Few political analysts thought Christine O’Donnell, political neophyte and perennial outsider candidate, would defeat heavyweight, nine-time U.S. Rep. Mike Castle in the Delaware Republican Senate primary for Vice President Joe Biden’s former Senate seat. Against what initially seemed like insurmountable odds, O’Donnell soundly beat Castle at 53-47 percent. This so-called “political impossibility” is a major victory for the Tea Party, adds luster to the king-making ability of former Alaska Gov. Sarah Palin (R), and shows the vote-getting strength of conservative endorsements like South Carolina Sen. Jim DeMint (R). Castle’s “unexpected” defeat (unexpected by the inside-the-beltway crowd), along with Joe Miller’s surprise primary defeat last month of Alaska Sen. Lisa Murkowski (R), is evidence that the grassroots conservative political movement constitutes a rip tide capable of dragging down established politicos and sweeping them out of office with unnerving force.
Those who lament a likely Democrat win in Delaware in November — which increases the odds against the Republicans winning a majority in the Senate — don’t understand the ferocity of ordinary citizens’ anger at the way the “political class” has been destroying America. If O’Donnell, a candidate with no government experience who provides numerous angles of attack by her opponent, can pull off such a major upset, the political establishment’s stronghold in Washington is obviously eroded and is on the verge of crashing down. Declaring that she is “in this to win,” O’Donnell joined with Tea Party Express in asking the National Republican Senatorial Committee to reverse its decision not to fund her efforts in the general election. NRSC executive director, Rob Jesmer, issued a less-than-gracious statement with tepid congratulations for O’Donnell’s victory “after a hard-fought primary campaign.” Now — with Sharron Angle winning the GOP Senate nomination in Nevada earlier this year — the party faces a challenging decision: Will they continue what O’Donnell called “cannibalism,” by flaunting their disdain for the GOP’s base and platform, or will the last remnants of the party establishment hold onto the flotsam of its power as it gets swept out to sea?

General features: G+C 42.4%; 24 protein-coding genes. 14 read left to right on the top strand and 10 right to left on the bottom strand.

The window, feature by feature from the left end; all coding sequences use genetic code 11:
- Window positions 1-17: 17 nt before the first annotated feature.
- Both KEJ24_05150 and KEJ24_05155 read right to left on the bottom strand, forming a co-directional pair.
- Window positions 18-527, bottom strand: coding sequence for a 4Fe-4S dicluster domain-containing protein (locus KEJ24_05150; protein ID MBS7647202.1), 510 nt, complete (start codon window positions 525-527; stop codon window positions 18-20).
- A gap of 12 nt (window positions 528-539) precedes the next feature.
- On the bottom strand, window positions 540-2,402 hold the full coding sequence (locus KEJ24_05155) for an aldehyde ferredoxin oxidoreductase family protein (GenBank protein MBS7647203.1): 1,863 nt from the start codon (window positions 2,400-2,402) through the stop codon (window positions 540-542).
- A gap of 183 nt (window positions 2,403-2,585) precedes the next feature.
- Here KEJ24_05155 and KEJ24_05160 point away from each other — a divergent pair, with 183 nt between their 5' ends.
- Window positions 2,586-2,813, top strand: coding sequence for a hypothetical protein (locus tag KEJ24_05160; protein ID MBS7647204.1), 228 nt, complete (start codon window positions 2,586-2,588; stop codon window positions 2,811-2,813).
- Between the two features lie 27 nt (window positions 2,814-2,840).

Clearly, the “certified” political establishment has underestimated the Tea Party movement, which — all expectations to the contrary — has become a grassroots powerhouse in American political life, despite attempts by professionals in both parties to marginalize and reduce it to an object of derision. Some have described the movement as generating “rabid enthusiasm among the GOP base, hostility from most others.” Even now, the media spin is that Christine O’Donnell is a “a right-wing gadfly and serial debtor” and her “improbable victory” is evidence that an “angry, restive base” is “kicking out” those like Arlen Specter and Charlie Crist who are not “ideologically pure.” There is nothing new in this kind of angry sputtering: social conservatives have been on the receiving end of this same kind of abuse by the know-it-all, big-money Rockefeller wing of the Republican Party for decades; they never relent in their smug condescension toward the pro-life Republicans, without whose votes they couldn’t win an election for dog catcher. Yet, the Rasmussen Reports survey in April indicated that nearly one quarter (24 percent) of the electorate self-identify as members of the Tea Party movement; a New York Times/CBS News poll indicates that 20 percent of Americans support the movement. That level of support has unnerved much of the political establishment who has latched onto House Speaker Nancy Pelosi’s (D-California) description of the movement as more “Astroturf” than “grassroots.”
So don’t count the Tea Party movement out in Delaware. After all, as O’Donnell said, the NRSC does not have a “winning track record,” and the Tea Party, though new to the political game, has pulled off several stunning upset victories.